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Q&A with the Co-Founder
What did you expect going into the deal? What was the reality?When we were first looking into it, everybody always talks about what their value-adds are. But the question is, how do they actually do it? There were a whole range of playbooks. Some would want to pursue pretty aggressive rollout strategies. Some would want to tuck you into their portfolio and so on.
We wanted to fully control our own destiny as a business. We wanted to find a partner that would capitalize us to do whatever made the most sense in the next phase for the business.
Was there any sort of inflection point that made you seriously look at investment?We had a lot of options for the business. We were venture backed before and had gone up to a series A round. So I think fairly conventional wisdom would have been to go do another venture round, which is certainly something we considered.
We also looked at whether we could find one specific partner that wanted to be with us for the long-term. One that was really excited about where the business was and where it could go, and who could also bring in some new ideas.
And that’s just the way that it worked out with Frontier.
One thing I really, really love about Frontier is how founder and entrepreneur friendly they are. There's just a reverence in the company for founders and entrepreneurs. That is really exciting to work with. It helped us recognize that they are going to be in it for the long haul with us.
What made Frontier stand out?What we quickly learned is that all of these funds have access to a lot of money. So the differentiator is not capital, it is their philosophy towards growth. It is the type of companies they invest in. And it really is the learned experiences within the firm.
With Frontier, I could immediately tell that they weren't just sizing us up as an investment. They really wanted to understand if they could work with us and whether we would be open to their value add. It was exactly what we were looking for—a partner that could help us accentuate our strengths but also complement our weaknesses.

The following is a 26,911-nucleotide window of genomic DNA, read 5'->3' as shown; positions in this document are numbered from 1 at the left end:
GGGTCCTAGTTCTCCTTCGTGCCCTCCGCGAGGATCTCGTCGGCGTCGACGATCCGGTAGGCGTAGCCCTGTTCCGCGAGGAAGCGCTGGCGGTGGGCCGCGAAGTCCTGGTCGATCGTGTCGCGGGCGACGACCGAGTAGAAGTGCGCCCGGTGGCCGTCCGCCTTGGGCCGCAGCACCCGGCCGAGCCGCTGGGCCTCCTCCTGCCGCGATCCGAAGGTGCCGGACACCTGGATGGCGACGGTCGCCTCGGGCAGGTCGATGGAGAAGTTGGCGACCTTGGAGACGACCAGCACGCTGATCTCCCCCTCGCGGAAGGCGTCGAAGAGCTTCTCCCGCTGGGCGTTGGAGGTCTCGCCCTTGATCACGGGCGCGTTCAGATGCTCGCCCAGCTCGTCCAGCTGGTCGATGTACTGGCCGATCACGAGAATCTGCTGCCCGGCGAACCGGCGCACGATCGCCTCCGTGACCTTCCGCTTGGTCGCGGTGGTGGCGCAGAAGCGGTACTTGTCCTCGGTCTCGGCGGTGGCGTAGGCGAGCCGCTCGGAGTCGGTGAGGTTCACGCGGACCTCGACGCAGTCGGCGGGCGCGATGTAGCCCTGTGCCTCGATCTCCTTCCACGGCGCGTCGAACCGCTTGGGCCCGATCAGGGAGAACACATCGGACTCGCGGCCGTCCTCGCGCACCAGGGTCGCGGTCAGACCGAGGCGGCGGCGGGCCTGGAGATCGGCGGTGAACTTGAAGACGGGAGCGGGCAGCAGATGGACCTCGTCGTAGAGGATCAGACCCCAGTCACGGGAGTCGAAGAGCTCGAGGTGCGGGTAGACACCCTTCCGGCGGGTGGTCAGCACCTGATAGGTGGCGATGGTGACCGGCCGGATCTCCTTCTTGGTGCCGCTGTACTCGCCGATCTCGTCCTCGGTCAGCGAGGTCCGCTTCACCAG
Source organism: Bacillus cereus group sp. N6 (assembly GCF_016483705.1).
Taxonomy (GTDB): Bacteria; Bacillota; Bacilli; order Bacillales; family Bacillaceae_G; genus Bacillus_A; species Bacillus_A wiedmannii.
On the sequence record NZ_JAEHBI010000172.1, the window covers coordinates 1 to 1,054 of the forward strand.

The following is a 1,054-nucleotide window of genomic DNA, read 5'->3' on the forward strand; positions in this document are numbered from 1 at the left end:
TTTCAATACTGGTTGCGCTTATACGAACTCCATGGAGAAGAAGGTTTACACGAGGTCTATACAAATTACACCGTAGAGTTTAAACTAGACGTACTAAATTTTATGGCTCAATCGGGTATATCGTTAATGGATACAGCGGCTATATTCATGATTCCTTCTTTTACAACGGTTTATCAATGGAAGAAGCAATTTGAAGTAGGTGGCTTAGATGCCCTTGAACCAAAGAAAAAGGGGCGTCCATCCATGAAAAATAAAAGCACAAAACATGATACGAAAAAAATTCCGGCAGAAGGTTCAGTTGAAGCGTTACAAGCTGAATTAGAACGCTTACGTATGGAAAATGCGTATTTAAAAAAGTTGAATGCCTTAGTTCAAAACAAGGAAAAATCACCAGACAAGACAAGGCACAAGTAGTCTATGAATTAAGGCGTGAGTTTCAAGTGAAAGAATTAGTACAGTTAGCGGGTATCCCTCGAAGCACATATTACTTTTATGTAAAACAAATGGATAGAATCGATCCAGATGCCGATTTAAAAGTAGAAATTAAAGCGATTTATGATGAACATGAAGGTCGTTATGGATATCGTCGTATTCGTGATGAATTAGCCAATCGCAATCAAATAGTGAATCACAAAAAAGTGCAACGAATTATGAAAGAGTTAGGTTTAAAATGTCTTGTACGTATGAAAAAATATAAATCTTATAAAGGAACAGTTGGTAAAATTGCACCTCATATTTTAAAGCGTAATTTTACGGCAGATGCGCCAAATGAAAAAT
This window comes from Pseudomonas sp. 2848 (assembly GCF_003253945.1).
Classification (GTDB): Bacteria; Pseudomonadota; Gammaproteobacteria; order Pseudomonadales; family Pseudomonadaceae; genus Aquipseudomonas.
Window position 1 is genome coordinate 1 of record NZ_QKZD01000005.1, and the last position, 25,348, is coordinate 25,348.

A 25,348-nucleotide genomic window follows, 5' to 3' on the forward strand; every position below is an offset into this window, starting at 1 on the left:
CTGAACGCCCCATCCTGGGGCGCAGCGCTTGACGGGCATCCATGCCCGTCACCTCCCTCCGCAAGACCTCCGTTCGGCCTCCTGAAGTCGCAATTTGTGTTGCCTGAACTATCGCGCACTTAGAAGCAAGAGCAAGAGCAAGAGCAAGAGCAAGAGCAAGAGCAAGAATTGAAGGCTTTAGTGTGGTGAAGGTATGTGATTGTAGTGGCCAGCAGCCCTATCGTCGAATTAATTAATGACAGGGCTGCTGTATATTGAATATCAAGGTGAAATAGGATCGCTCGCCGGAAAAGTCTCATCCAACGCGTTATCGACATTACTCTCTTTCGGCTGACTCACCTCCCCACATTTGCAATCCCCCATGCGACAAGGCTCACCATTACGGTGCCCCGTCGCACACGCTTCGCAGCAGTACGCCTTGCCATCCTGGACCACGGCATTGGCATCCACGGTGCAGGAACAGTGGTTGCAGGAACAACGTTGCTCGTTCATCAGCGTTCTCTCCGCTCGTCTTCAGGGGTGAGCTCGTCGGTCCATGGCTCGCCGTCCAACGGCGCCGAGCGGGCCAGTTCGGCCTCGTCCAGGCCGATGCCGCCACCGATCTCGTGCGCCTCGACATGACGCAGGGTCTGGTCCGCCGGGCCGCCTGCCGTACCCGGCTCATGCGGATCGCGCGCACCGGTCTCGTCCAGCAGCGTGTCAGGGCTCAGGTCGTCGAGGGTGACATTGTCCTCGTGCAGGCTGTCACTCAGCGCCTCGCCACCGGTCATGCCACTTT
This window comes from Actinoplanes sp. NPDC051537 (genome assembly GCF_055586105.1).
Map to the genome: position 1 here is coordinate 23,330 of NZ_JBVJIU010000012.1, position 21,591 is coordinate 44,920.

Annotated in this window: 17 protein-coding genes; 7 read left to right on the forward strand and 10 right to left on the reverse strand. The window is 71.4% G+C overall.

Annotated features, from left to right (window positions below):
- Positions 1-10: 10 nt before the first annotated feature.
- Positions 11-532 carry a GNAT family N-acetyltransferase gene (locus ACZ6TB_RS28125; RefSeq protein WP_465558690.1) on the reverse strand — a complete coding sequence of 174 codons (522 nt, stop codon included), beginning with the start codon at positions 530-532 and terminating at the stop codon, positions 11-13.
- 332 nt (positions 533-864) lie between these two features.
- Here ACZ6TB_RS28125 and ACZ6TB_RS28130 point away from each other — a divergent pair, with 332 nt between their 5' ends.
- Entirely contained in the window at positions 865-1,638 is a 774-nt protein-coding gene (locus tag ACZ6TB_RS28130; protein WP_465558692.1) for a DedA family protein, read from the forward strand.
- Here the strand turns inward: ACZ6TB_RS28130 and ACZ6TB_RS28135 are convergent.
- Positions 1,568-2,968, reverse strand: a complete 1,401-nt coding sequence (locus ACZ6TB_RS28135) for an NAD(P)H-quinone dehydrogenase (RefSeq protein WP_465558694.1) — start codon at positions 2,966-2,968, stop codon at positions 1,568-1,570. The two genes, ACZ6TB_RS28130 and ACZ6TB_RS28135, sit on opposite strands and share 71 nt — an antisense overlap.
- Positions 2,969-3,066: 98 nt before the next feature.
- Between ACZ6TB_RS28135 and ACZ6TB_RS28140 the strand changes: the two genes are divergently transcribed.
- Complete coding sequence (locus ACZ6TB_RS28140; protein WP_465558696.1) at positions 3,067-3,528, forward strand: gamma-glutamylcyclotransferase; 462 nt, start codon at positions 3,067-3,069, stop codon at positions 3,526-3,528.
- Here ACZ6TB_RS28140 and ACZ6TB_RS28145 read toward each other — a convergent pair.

What were the main business challenges that the partnership with Frontier helped to address?I think a constant opportunity for every business is getting great leadership onboard and Frontier has brought in a very clear process on how to assess talent. It has been a breath of fresh air because their Growth Partners are experts in functional areas such as HR.
It means if there are key hires that we want to move on, we have this great partner that can make sure that candidates have the characteristics that are most often aligned with success. Ultimately, it's the business's decision, but it's really great to have that structure and insight into what has worked well in other companies.
Operationally, what were the key levers of your growth after becoming a portfolio company?It starts with a go to market strategy that is right sized for our organization, which accentuates our strengths and mitigates our weaknesses. It’s a plan we can execute against and then be held accountable to. It gives us a strategic lens to evaluate decisions.
What that does is give us clarity—whether we should build a feature or acquire a company or partner more or exit that segment altogether and focus on an area of higher leverage.
It comes down to: Who are you selling to? What are we selling? And who's on the team selling it? Frontier supports us in all those areas.
Did you use Frontier’s Operating Partners? What value did they bring?A key area has been HR. As part of ensuring our team has the skills we need, we’ve been taking advantage of a cross-portfolio management training program called Foundations of Leadership that was created by Rob Smalling, a Frontier Growth Partner focused on talent.
At first we sent three of our managers to Charlotte for a day-and-a-half to learn what we're doing well and where we need to improve. We were so impressed by the results that we're now having Frontier come in to run that same curriculum for all of our 15 mid-level managers.
That’s hugely valuable, especially because one of the things that we talked about with employees when we did the investment was that this was going to create new leadership opportunities. That's something we're really excited about.
What would you advise other businesses like yours to focus on in finding the right growth equity partner?I think it's really important people speak with the founders and look at the businesses that they invest in.
So, if you're between $10 million and $25 million in recurring revenue, and a firm typically only invests in companies of $50 million or above, you're going to be outside their core capability.
As such, you may not have great experience if the firm has a playbook that they want to implement on every investment they take on.
What I liked about Frontier is that they have these plays, but it's not a playbook. They look at all the different functional areas where companies need to level up to realize their full potential and then they customize the plays around the needs of the business.
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